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October 4, 2014 / Toby Dayton

Strong Jobs Numbers For September Were Not A Surprise To LinkUp

In today’s Employment Situation Report, the Bureau of Labor Statistics (BLS) reported that the U.S. economy added a very solid net gain of 248,000 jobs in September. The report also included upward revisions for both July and August, capping off a strong quarter and continuing the momentum we’ve seen in the labor market for most of the year. While the report was a surprise to the upside for many economists and pundits, coming in quite a bit ahead of the Bloomberg Consensus Estimate, the data was entirely consistent with what we expected at LinkUp based on our job openings data from the past few months. After the serious miss in our forecast in August, we were pleased to get the September call pretty much on the mark.



Each month during our labor market update on the Wednesday before the BLS data is released, we grade our forecast from the prior month and provide a look back at how we’ve done in each period YTD. Following the release of September’s data, with the possibility that both August and September data could still be revised, we’d give ourselves the following grades for the year:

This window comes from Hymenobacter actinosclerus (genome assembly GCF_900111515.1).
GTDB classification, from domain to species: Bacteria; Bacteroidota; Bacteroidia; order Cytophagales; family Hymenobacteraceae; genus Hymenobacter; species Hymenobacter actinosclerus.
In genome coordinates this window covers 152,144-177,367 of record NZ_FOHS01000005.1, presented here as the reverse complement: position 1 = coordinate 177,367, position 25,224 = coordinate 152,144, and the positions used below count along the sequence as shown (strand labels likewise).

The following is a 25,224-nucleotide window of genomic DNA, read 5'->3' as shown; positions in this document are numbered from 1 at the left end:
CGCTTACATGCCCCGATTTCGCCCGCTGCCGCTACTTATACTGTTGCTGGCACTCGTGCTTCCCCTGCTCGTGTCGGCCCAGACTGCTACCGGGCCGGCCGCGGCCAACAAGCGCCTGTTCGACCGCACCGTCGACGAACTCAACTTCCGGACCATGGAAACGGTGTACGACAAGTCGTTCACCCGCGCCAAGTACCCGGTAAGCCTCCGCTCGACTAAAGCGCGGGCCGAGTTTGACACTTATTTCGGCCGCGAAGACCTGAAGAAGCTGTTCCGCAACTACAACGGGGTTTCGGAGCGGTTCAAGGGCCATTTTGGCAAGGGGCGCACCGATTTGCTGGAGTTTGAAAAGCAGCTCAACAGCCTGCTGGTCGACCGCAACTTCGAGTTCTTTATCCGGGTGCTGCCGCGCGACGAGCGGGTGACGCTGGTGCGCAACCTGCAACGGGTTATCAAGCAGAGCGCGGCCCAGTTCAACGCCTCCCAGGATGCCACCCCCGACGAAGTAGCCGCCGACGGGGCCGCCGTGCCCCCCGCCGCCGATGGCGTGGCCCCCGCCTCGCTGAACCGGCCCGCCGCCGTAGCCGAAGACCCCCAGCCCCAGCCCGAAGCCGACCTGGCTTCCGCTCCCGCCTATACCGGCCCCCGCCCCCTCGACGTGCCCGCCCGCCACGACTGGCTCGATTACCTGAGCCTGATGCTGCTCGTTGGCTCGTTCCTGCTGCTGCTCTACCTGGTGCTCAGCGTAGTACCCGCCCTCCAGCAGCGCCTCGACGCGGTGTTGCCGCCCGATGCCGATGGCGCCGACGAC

YTD grade thru September

It’s been a little bit of a rocky year but overall, I’d say our data and the forecasting model we’ve built around it have been nicely correlated to job gains in future months. On a year-to-date basis, our forecasting has tracked almost perfectly to the number of net jobs gained in the the U.S. so far this year.

YTD total jobs versus BLS and Bloomberg

The job gains in Q3, while not quite as high as Q2 of this year, rank the quarter as the 3rd best quarter since 2011 in terms of net jobs added to the economy.

Job gains by qtr

During our monthly labor market update this week, I also included a slide on retail job openings this year compared to the previous two years. In looking at our data to see if we could get a sense of what we might expect in Q4 in terms of the retail sector, holiday sales, and general consumer spending, we were able to identify two very positive trends.


As the chart above shows, holiday hiring not only began earlier in 2014 than it has in prior years, but those elevated levels of increased labor demand have been sustained for a longer period of time than in both 2012 and 2013. (As a side note, the increase in the total number of jobs from year to year is largely explained by the addition of new companies into the LinkUp index rather than any net increase in the total number of retail jobs in the U.S.). So despite some trepidation going into Q4 as a result of the declining the rate of job opening growth in LinkUp’s job search engine over the past 4 months, we remain cautiously optimistic that the labor market will maintain its forward momentum and that monthly job growth will continue in Q4.

LinkUp’s monthly labor market update for October will be held at 4PM CST on Wednesday, November 5th. If you are interested in attending, please register here.